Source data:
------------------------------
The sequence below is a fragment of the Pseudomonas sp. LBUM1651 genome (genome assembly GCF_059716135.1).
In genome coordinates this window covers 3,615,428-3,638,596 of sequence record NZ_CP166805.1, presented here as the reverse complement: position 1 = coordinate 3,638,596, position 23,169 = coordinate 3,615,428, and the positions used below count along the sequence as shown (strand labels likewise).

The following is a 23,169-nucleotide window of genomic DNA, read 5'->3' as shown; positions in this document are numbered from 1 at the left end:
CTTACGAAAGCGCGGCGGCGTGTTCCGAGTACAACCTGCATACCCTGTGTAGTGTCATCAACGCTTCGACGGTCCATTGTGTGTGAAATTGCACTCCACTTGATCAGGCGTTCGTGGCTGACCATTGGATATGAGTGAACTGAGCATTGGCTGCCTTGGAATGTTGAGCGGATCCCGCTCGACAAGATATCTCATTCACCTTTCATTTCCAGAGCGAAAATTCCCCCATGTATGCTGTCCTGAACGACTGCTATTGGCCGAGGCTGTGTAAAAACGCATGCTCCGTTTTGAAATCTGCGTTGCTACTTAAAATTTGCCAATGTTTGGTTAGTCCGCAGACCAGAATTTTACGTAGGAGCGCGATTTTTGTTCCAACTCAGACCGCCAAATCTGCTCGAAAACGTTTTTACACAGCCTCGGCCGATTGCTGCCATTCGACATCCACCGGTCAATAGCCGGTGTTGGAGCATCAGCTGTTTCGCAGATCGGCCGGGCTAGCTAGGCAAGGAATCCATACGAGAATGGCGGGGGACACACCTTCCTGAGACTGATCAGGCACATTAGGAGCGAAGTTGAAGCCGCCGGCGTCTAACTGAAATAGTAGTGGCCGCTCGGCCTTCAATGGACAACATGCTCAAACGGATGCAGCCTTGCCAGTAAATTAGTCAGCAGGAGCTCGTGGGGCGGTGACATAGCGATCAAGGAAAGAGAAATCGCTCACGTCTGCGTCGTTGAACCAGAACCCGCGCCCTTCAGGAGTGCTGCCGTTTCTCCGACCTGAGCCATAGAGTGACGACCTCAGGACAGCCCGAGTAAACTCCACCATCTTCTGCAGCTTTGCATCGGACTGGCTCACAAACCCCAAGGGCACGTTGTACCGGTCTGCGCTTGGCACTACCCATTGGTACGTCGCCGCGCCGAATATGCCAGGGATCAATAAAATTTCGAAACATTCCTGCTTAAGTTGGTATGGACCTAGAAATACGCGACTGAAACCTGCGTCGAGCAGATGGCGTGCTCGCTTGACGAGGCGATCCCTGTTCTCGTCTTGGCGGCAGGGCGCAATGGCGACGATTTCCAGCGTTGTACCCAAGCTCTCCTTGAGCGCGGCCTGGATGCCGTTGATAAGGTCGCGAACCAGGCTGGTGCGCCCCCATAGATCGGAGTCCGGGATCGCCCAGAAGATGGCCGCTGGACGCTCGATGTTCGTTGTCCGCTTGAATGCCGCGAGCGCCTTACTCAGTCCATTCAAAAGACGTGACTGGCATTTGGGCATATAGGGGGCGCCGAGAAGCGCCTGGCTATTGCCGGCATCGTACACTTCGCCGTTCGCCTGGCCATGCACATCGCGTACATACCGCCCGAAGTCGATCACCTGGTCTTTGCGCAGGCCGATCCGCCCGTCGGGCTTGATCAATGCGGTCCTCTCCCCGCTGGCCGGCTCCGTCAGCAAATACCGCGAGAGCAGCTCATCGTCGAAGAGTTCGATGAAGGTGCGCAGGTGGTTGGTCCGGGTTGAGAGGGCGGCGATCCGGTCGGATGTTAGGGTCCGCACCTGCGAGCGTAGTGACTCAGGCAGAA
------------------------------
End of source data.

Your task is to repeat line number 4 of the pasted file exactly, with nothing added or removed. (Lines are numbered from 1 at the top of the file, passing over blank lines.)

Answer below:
CTTACGAAAGCGCGGCGGCGTGTTCCGAGTACAACCTGCATACCCTGTGTAGTGTCATCAACGCTTCGACGGTCCATTGTGTGTGAAATTGCACTCCACTTGATCAGGCGTTCGTGGCTGACCATTGGATATGAGTGAACTGAGCATTGGCTGCCTTGGAATGTTGAGCGGATCCCGCTCGACAAGATATCTCATTCACCTTTCATTTCCAGAGCGAAAATTCCCCCATGTATGCTGTCCTGAACGACTGCTATTGGCCGAGGCTGTGTAAAAACGCATGCTCCGTTTTGAAATCTGCGTTGCTACTTAAAATTTGCCAATGTTTGGTTAGTCCGCAGACCAGAATTTTACGTAGGAGCGCGATTTTTGTTCCAACTCAGACCGCCAAATCTGCTCGAAAACGTTTTTACACAGCCTCGGCCGATTGCTGCCATTCGACATCCACCGGTCAATAGCCGGTGTTGGAGCATCAGCTGTTTCGCAGATCGGCCGGGCTAGCTAGGCAAGGAATCCATACGAGAATGGCGGGGGACACACCTTCCTGAGACTGATCAGGCACATTAGGAGCGAAGTTGAAGCCGCCGGCGTCTAACTGAAATAGTAGTGGCCGCTCGGCCTTCAATGGACAACATGCTCAAACGGATGCAGCCTTGCCAGTAAATTAGTCAGCAGGAGCTCGTGGGGCGGTGACATAGCGATCAAGGAAAGAGAAATCGCTCACGTCTGCGTCGTTGAACCAGAACCCGCGCCCTTCAGGAGTGCTGCCGTTTCTCCGACCTGAGCCATAGAGTGACGACCTCAGGACAGCCCGAGTAAACTCCACCATCTTCTGCAGCTTTGCATCGGACTGGCTCACAAACCCCAAGGGCACGTTGTACCGGTCTGCGCTTGGCACTACCCATTGGTACGTCGCCGCGCCGAATATGCCAGGGATCAATAAAATTTCGAAACATTCCTGCTTAAGTTGGTATGGACCTAGAAATACGCGACTGAAACCTGCGTCGAGCAGATGGCGTGCTCGCTTGACGAGGCGATCCCTGTTCTCGTCTTGGCGGCAGGGCGCAATGGCGACGATTTCCAGCGTTGTACCCAAGCTCTCCTTGAGCGCGGCCTGGATGCCGTTGATAAGGTCGCGAACCAGGCTGGTGCGCCCCCATAGATCGGAGTCCGGGATCGCCCAGAAGATGGCCGCTGGACGCTCGATGTTCGTTGTCCGCTTGAATGCCGCGAGCGCCTTACTCAGTCCATTCAAAAGACGTGACTGGCATTTGGGCATATAGGGGGCGCCGAGAAGCGCCTGGCTATTGCCGGCATCGTACACTTCGCCGTTCGCCTGGCCATGCACATCGCGTACATACCGCCCGAAGTCGATCACCTGGTCTTTGCGCAGGCCGATCCGCCCGTCGGGCTTGATCAATGCGGTCCTCTCCCCGCTGGCCGGCTCCGTCAGCAAATACCGCGAGAGCAGCTCATCGTCGAAGAGTTCGATGAAGGTGCGCAGGTGGTTGGTCCGGGTTGAGAGGGCGGCGATCCGGTCGGATGTTAGGGTCCGCACCTGCGAGCGTAGTGACTCAGGCAGAA